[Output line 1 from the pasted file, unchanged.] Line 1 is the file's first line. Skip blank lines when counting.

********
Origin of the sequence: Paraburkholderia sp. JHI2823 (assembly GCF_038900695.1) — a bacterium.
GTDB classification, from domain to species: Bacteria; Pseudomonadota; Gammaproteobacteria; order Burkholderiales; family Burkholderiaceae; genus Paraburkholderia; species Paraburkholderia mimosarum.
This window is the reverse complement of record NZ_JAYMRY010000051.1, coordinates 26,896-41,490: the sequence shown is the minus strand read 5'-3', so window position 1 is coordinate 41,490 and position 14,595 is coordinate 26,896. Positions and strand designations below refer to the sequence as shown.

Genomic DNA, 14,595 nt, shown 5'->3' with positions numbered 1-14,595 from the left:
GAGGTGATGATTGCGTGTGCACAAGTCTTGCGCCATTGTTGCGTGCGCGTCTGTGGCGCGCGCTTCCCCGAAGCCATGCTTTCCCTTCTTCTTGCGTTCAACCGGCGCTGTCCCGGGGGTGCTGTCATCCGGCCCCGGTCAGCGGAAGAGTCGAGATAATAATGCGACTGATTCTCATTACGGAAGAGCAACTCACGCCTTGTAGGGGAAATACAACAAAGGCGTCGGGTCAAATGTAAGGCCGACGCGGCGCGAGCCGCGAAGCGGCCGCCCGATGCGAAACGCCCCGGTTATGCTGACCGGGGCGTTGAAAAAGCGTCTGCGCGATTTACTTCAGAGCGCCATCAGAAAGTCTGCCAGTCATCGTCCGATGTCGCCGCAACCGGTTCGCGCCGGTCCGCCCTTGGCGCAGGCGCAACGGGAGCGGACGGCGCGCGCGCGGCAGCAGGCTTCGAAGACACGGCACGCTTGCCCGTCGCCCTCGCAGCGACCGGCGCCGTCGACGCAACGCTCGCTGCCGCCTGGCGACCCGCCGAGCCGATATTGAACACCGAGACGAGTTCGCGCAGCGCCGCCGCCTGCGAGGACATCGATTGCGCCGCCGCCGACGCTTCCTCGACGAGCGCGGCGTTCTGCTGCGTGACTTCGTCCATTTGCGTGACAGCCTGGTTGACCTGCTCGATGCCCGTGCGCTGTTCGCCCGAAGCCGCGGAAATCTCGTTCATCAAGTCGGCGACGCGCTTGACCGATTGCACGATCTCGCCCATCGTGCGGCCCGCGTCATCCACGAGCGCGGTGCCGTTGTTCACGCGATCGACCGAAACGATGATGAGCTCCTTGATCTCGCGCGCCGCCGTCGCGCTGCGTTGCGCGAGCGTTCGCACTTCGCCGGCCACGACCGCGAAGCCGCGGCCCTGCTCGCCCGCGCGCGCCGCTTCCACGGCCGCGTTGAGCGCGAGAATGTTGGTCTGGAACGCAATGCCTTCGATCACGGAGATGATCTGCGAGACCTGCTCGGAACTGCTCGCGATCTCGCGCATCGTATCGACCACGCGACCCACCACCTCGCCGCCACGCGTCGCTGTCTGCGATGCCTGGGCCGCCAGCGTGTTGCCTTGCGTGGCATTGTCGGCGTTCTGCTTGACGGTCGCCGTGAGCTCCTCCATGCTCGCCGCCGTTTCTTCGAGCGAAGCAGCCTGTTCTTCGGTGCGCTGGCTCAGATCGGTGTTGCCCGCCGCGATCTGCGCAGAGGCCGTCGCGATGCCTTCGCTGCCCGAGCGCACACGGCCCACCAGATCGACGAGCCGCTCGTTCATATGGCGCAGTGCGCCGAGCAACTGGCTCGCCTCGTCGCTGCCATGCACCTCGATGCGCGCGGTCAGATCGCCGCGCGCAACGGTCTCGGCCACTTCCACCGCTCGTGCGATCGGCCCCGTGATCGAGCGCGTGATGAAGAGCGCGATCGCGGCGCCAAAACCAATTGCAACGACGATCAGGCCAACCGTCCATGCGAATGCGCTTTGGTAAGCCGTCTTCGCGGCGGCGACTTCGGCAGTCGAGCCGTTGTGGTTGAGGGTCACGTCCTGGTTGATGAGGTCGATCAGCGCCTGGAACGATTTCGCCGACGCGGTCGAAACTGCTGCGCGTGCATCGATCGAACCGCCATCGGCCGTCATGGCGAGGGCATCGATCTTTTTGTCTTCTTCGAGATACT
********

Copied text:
Origin of the sequence: Paraburkholderia sp. JHI2823 (assembly GCF_038900695.1) — a bacterium.